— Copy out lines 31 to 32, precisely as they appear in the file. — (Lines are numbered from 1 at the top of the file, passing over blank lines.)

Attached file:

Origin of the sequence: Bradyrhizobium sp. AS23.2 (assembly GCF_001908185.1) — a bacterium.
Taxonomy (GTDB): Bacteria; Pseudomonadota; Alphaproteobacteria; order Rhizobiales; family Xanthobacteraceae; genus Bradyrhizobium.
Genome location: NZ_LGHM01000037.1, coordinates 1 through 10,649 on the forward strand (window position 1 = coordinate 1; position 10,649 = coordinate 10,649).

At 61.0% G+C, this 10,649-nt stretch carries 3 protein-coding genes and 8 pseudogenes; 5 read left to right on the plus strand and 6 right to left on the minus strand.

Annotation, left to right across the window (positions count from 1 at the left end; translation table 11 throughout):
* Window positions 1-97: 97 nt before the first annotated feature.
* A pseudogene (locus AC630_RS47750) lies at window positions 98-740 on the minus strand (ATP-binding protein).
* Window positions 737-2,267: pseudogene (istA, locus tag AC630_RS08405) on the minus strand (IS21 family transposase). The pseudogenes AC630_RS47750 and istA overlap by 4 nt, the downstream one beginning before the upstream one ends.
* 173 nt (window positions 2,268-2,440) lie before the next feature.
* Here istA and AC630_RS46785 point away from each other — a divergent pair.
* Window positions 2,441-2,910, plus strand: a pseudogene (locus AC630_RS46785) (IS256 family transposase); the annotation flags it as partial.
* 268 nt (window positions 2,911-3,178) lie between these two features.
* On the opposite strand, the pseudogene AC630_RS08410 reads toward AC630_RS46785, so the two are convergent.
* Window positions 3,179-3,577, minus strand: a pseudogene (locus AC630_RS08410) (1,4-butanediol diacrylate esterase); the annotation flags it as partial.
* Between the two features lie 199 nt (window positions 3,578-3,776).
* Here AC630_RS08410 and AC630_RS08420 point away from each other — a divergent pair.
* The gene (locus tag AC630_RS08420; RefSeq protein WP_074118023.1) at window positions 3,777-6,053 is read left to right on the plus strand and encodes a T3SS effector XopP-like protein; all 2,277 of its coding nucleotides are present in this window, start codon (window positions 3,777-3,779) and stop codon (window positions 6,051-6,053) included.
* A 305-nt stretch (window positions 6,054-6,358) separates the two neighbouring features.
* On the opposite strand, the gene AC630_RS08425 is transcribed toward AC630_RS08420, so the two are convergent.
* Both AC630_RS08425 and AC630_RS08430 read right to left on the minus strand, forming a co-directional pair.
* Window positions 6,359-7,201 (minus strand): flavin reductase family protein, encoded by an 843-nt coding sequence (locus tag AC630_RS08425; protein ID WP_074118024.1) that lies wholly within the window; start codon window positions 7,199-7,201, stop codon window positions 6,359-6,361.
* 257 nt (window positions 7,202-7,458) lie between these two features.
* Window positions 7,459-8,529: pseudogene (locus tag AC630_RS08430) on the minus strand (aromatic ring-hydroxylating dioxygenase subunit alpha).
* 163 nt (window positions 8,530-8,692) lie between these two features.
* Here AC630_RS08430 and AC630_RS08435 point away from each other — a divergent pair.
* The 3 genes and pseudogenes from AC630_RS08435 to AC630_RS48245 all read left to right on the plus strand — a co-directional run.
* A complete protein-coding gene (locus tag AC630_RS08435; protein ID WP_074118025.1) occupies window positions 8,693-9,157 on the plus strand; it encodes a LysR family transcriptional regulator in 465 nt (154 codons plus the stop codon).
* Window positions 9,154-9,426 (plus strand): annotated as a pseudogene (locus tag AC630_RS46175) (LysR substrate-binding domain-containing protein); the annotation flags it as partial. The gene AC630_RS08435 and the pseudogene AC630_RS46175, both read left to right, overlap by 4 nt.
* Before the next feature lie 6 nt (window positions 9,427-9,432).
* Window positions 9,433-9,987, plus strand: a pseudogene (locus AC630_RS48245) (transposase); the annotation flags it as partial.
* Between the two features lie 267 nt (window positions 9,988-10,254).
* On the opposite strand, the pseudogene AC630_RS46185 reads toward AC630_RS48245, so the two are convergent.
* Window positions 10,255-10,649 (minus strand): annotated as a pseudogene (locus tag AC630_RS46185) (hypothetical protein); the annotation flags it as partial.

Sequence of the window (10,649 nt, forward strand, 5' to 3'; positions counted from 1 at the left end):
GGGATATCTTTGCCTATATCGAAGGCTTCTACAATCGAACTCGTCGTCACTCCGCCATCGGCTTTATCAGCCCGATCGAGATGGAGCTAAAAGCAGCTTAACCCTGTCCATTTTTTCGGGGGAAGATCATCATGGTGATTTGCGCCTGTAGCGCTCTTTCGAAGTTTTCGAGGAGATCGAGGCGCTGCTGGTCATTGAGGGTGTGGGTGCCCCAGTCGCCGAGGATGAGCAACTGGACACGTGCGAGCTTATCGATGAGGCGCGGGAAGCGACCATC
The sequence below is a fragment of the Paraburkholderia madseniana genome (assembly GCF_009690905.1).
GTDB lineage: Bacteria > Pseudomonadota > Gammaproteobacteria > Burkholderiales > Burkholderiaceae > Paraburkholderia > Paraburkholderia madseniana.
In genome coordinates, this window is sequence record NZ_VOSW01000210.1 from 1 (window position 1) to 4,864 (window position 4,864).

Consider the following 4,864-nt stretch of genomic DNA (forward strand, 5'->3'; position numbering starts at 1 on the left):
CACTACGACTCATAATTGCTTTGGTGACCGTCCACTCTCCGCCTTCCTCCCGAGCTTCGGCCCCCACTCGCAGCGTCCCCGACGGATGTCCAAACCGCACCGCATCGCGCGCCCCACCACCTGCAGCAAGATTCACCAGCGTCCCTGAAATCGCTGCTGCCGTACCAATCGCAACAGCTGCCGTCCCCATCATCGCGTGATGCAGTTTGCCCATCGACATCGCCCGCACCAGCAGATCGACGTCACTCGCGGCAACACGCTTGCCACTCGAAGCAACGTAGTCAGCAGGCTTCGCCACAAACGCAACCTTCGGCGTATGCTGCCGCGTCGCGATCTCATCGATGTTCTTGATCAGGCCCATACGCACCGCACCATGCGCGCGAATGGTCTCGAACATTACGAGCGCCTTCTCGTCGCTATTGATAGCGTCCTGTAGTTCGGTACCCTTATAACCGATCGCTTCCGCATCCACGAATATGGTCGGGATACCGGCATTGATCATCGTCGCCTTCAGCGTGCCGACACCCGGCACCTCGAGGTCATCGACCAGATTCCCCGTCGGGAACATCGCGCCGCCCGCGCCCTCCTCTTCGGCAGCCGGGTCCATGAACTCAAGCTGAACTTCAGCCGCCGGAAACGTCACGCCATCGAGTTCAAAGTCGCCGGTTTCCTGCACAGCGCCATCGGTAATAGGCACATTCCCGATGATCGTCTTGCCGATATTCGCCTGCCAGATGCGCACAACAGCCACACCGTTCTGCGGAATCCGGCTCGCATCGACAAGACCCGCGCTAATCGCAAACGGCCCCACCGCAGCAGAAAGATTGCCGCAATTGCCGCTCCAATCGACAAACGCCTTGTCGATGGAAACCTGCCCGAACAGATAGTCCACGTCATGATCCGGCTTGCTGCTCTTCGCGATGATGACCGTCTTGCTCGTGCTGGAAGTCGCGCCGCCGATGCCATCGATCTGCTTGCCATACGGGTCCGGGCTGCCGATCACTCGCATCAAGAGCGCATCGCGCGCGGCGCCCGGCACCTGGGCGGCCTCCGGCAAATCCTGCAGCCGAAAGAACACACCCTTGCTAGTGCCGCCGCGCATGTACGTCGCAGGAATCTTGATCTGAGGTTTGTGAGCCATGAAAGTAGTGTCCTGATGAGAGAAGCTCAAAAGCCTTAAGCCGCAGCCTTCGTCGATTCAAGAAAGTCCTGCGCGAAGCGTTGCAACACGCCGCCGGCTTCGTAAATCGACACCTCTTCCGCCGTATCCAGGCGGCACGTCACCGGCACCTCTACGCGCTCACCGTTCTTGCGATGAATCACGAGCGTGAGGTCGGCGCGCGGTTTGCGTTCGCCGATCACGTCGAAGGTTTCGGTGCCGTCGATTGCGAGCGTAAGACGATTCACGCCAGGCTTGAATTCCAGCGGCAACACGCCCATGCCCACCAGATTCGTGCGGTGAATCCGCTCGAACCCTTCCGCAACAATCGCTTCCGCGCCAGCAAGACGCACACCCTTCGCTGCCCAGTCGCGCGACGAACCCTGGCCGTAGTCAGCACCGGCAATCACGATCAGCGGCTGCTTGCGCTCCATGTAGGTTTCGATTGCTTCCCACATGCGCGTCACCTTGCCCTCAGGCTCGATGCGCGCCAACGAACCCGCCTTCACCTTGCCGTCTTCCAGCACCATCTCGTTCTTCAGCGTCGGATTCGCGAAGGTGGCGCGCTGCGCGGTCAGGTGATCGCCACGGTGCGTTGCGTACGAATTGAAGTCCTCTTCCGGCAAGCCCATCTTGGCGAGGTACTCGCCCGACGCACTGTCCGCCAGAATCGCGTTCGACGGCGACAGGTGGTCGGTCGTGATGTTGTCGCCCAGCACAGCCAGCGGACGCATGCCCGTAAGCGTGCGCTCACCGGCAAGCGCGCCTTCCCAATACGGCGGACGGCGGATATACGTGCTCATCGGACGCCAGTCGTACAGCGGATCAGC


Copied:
* Between the two features lie 267 nt (window positions 9,988-10,254).
* On the opposite strand, the pseudogene AC630_RS46185 reads toward AC630_RS48245, so the two are convergent.